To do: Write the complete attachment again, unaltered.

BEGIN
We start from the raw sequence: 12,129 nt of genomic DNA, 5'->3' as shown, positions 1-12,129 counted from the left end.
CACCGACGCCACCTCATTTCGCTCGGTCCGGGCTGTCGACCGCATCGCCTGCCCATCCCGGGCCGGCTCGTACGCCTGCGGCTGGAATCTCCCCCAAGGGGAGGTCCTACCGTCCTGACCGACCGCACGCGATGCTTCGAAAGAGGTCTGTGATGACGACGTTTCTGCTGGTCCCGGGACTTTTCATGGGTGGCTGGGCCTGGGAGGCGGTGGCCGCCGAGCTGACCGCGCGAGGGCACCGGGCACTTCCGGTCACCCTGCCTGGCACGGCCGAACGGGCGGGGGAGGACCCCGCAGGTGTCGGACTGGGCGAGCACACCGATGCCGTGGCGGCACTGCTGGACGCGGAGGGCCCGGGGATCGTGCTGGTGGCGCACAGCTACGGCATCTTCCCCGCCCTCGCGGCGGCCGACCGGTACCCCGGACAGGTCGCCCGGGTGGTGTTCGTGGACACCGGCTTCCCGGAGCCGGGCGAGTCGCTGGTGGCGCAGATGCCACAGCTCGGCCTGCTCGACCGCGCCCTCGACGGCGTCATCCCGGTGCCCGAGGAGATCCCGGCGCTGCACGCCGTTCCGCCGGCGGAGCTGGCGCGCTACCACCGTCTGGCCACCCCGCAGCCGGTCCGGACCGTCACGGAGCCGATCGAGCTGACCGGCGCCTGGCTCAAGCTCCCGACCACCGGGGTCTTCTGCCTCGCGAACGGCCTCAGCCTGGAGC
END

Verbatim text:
We start from the raw sequence: 12,129 nt of genomic DNA, 5'->3' as shown, positions 1-12,129 counted from the left end.
CACCGACGCCACCTCATTTCGCTCGGTCCGGGCTGTCGACCGCATCGCCTGCCCATCCCGGGCCGGCTCGTACGCCTGCGGCTGGAATCTCCCCCAAGGGGAGGTCCTACCGTCCTGACCGACCGCACGCGATGCTTCGAAAGAGGTCTGTGATGACGACGTTTCTGCTGGTCCCGGGACTTTTCATGGGTGGCTGGGCCTGGGAGGCGGTGGCCGCCGAGCTGACCGCGCGAGGGCACCGGGCACTTCCGGTCACCCTGCCTGGCACGGCCGAACGGGCGGGGGAGGACCCCGCAGGTGTCGGACTGGGCGAGCACACCGATGCCGTGGCGGCACTGCTGGACGCGGAGGGCCCGGGGATCGTGCTGGTGGCGCACAGCTACGGCATCTTCCCCGCCCTCGCGGCGGCCGACCGGTACCCCGGACAGGTCGCCCGGGTGGTGTTCGTGGACACCGGCTTCCCGGAGCCGGGCGAGTCGCTGGTGGCGCAGATGCCACAGCTCGGCCTGCTCGACCGCGCCCTCGACGGCGTCATCCCGGTGCCCGAGGAGATCCCGGCGCTGCACGCCGTTCCGCCGGCGGAGCTGGCGCGCTACCACCGTCTGGCCACCCCGCAGCCGGTCCGGACCGTCACGGAGCCGATCGAGCTGACCGGCGCCTGGCTCAAGCTCCCGACCACCGGGGTCTTCTGCCTCGCGAACGGCCTCAGCCTGGAGC